Tech com­pa­nies fall; oil plunge con­tin­ues

The Republican Herald - - BUSINESS - BY MAR­LEY JAY

NEW YORK— U.S. stocks fell Fri­day as a com­bi­na­tion of weak eco­nomic data from China and dis­ap­point­ing earn­ings hurt tech­nol­ogy and in­ter­net com­pa­nies. Crude oil prices fell for the 10th day in a row.

Auto sales in China fell in Oc­to­ber for the fourth month in a row and are down 13 per­cent from a year ago, the lat­est sign its econ­omy is un­der pres­sure. Con­cerns about China’s econ­omy and its trade dis­pute with the U.S. con­tributed to the global stock mar­ket skid in Oc­to­ber. The stocks that fared the worst dur­ing that time in­cluded tech and in­ter­net com­pa­nies and re­tail­ers, which all took sharp losses Fri­day.

“China has played such a crit­i­cal role in driv­ing global growth,” said Kristina Hooper, chief global mar­ket strate­gist for In­vesco. “( In­vestors) are hav­ing con­cerns that th­ese tar­iff wars are es­sen­tially go­ing to kick China when it’s down.”

U.S. crude oil slipped 0.8 per­cent to ex­tend its los­ing streak. It’s fallen for five weeks in a row and tum­bled 21 per­cent since Oct. 3. En­ergy com­pa­nies have suf­fered steep losses dur­ing that time.

Weak fore­casts from com­pa­nies in­clud­ing video game com­pany Ac­tivi­sion Bl­iz­zard and chip­maker Sky­works So­lu­tions also con­tributed to Fri­day’s de­cline.

The S& P 500 in­dex dropped 25.82 points, or 0.9 per­cent, to 2,781.01. The Dow Jones in­dus­trial aver­age fell 201.92 points, or 0.8 per­cent, to 25,989.30.

The Nas­daq com­pos­ite sank 123.98 points, or 1.6 per­cent, to 7,406.90. The Rus­sell 2000 in­dex of smaller com­pa­nies gave up 28.72 points, or 1.8 per­cent, to 1,549.49.

The La­bor Depart­ment said whole­sale prices in the U.S. jumped, and Hooper said that could be linked to the tar­iff dis­pute as well. Whole­sale prices rose by the most in six years in Oc­to­ber as gas, food, and chem­i­cal prices in­creased. The La­bor Depart­ment’s whole­sale price in­dex has climbed 2.9 per­cent over the last year.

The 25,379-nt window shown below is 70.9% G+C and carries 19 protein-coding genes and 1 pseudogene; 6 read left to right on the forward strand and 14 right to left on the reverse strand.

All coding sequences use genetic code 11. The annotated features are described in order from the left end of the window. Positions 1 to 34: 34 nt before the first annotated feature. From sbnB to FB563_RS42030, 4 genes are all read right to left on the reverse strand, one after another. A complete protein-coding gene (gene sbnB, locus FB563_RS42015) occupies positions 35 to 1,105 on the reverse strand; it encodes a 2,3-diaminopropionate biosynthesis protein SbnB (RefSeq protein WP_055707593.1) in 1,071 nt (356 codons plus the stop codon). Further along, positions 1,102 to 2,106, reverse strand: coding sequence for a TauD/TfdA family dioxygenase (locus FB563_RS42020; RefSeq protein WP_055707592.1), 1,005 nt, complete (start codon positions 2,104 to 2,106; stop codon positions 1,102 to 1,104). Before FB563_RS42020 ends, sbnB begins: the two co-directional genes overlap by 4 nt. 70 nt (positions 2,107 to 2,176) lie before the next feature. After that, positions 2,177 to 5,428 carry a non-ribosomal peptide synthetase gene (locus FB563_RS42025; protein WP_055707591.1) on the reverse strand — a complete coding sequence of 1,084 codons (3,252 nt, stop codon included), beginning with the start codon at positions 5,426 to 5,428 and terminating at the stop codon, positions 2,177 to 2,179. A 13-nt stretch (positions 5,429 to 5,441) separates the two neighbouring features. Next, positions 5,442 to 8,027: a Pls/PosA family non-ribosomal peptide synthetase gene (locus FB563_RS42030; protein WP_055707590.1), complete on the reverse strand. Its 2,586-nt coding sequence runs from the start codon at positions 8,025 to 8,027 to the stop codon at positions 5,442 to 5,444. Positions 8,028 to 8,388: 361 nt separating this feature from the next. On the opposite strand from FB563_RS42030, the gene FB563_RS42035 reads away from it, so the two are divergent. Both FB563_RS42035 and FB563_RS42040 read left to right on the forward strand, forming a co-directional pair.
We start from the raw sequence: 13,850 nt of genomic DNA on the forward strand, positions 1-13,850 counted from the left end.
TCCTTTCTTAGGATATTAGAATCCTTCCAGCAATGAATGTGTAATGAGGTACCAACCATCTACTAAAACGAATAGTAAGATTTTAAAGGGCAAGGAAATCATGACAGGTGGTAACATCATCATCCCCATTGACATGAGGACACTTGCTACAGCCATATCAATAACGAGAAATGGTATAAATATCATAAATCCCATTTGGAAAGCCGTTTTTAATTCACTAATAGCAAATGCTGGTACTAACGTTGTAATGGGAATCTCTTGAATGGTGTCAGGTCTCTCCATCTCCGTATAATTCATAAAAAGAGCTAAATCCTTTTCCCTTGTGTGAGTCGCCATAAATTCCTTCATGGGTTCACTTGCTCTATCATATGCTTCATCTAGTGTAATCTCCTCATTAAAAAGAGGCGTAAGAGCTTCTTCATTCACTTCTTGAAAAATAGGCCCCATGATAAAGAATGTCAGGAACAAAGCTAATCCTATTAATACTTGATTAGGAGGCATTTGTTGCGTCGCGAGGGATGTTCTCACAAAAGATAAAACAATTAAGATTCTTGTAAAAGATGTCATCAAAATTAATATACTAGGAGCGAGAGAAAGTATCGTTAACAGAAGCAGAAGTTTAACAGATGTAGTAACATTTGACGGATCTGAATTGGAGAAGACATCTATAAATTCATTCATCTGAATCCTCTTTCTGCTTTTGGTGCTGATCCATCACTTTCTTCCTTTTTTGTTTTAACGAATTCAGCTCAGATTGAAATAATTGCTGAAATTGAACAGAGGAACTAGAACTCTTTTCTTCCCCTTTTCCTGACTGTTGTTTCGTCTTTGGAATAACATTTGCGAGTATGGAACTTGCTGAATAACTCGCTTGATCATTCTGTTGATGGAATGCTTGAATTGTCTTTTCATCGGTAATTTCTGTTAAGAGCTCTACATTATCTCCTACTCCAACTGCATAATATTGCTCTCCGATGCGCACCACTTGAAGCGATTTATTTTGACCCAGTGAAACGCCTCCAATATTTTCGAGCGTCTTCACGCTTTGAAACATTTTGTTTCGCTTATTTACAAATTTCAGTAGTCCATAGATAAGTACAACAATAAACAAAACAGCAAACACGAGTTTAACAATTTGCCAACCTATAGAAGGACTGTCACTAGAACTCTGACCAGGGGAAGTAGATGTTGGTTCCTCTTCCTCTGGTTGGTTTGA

Video game maker Ac­tivi­sion Bl­iz­zard tum­bled af­ter its fore­cast for the crit­i­cal hol­i­day sea­son fell short of an­a­lysts’ pro­jec­tions. The stock fell 12.4 per­cent to $ 55.01, and Elec­tronic Arts lost 5.3 per­cent to $ 88.89.

Ma­jor tech­nol­ogy and in­ter­net com­pa­nies also turned lower. Ap­ple fell 1.9 per­cent to $ 204.47 and Face­book shed 2 per­cent to $ 144.96. Ama­zon lost 2.4 per­cent to $ 1,712.43.

Bench­mark U. S. crude fell to $ 60.19 a bar­rel in New York, its low­est in al­most eight months. Brent crude, used to price in­ter­na­tional oils, has fared al­most as badly as U. S. crude, and it de­clined 0.7 per­cent to $ 70.20 a bar­rel in Lon­don.

West Coast util­ity com­pa­nies tum­bled as wild­fires wors­ened in South Cal­i­for­nia, with tens of thou­sands of peo­ple forced to flee in Los An­ge­les and Ven­tura coun­ties. PG& E plunged 16.5 per­cent to $ 39.92 and Edi­son In­ter­na­tional skid­ded 12.1 per­cent to $ 61.

Gen­eral Elec­tric sank an­other 5.7 per­cent to $ 8.58 af­ter a JPMor­gan Chase an­a­lyst cut his price tar­get on the stock to $ 6 a share from $ 10. Stephen Tusa said six of GE’s eight di­vi­sions might be un­prof­itable in 2020.

Bond prices rose. The yield on the 10- year Trea­sury note fell to 3.18 per­cent from 3.23 per­cent.

De­spite the losses Fri­day, the S& P 500 still gained 2.1 per­cent this week. It climbed 2.4 per­cent last week but would need to rise an­other 5.4 per­cent to reach the all­time high it set on Sept. 20.

Walt Dis­ney’s net earn­ings were bet­ter than ex­pected, as the en­ter­tain­ment gi­ant raked in rev­enue from movies in­clud­ing “Avengers: In­fin­ity War,” “Incredibles 2” and “Ant- Man and the Wasp.” The stock gained 1.7 per­cent to $ 118.

A fed­eral judge blocked a per­mit from the Trump ad­min­is­tra­tion for the con­struc­tion of Tran­sCanada’s Key­stone XL pipe­line, pend­ing an en­vi­ron­men­tal re­view. The long- de­layed $ 8 bil­lion project pipe­line would be­gin in Al­berta and run through a half dozen states to ter­mi­nals on the Gulf Coast. U. S. Dis­trict Judge Brian Mor­ris ruled that the po­ten­tial im­pact had not been con­sid­ered as re­quired by fed­eral law af­ter en­vi­ron­men­tal­ists and Na­tive Amer­i­can groups sued to stop the project, cit­ing prop­erty rights and po­ten­tial oil spills.

In Toronto, shares of Tran­sCanada lost 1.7 per­cent.

On­line re­views com­pany Yelp nose­dived af­ter it posted weak third- quar­ter rev­enue and its fore­cast for the fourth quar­ter also fell short of Wall Street’s es­ti­mates. The com­pany said part of the prob­lem is an ad­ver­tis­ing model that is in­tended to en­cour­age ad­ver­tis­ers to try the site with­out sign­ing a long- term con­tract.


Spe­cial­ist Charles Boed­ding­haus, left, works with traders Peter Tuch­man, cen­ter, and Frank Masiello on Fri­day on the floor of the New York Stock Ex­change.

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